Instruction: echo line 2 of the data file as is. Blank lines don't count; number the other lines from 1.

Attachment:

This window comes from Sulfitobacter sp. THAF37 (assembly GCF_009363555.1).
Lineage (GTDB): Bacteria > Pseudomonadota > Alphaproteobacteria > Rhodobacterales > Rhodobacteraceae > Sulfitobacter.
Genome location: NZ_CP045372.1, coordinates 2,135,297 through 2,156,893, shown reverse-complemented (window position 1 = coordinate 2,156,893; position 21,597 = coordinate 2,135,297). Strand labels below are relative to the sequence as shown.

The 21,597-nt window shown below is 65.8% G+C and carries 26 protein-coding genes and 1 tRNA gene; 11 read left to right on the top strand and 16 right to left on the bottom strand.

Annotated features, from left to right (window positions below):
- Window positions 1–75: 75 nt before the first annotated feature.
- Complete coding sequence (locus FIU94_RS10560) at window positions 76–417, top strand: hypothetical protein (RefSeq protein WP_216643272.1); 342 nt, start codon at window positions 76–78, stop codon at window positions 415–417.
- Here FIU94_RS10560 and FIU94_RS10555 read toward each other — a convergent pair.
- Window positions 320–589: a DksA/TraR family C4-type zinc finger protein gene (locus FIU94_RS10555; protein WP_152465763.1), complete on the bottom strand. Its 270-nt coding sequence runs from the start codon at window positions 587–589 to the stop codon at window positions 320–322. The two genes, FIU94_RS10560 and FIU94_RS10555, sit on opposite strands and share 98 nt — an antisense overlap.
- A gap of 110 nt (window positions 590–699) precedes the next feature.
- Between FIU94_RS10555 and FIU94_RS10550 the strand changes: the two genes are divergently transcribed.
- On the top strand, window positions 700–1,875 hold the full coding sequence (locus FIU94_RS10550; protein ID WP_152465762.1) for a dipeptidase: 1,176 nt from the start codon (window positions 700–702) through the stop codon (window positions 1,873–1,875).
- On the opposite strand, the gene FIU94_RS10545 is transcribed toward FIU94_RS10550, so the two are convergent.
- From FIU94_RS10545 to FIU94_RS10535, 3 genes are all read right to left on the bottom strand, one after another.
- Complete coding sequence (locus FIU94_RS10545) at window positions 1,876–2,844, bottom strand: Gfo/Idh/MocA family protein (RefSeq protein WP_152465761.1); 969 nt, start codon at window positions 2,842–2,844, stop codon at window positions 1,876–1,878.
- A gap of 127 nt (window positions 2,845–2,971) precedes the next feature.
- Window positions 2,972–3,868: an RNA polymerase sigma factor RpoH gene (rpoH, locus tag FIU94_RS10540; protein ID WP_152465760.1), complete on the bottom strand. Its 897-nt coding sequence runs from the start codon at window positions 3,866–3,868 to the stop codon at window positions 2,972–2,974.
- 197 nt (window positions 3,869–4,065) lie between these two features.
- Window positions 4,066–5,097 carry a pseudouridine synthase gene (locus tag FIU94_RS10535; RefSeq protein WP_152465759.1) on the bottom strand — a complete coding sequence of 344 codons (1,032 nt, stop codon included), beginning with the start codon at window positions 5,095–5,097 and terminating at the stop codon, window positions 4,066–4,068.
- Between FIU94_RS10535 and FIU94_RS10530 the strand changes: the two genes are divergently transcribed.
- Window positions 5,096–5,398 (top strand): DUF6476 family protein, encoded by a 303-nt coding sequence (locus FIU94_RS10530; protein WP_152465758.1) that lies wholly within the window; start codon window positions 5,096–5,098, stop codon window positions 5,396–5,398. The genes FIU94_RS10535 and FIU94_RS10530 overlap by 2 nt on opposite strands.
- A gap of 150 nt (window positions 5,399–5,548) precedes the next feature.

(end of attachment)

Lineage (GTDB): Bacteria > Pseudomonadota > Alphaproteobacteria > Rhodobacterales > Rhodobacteraceae > Sulfitobacter.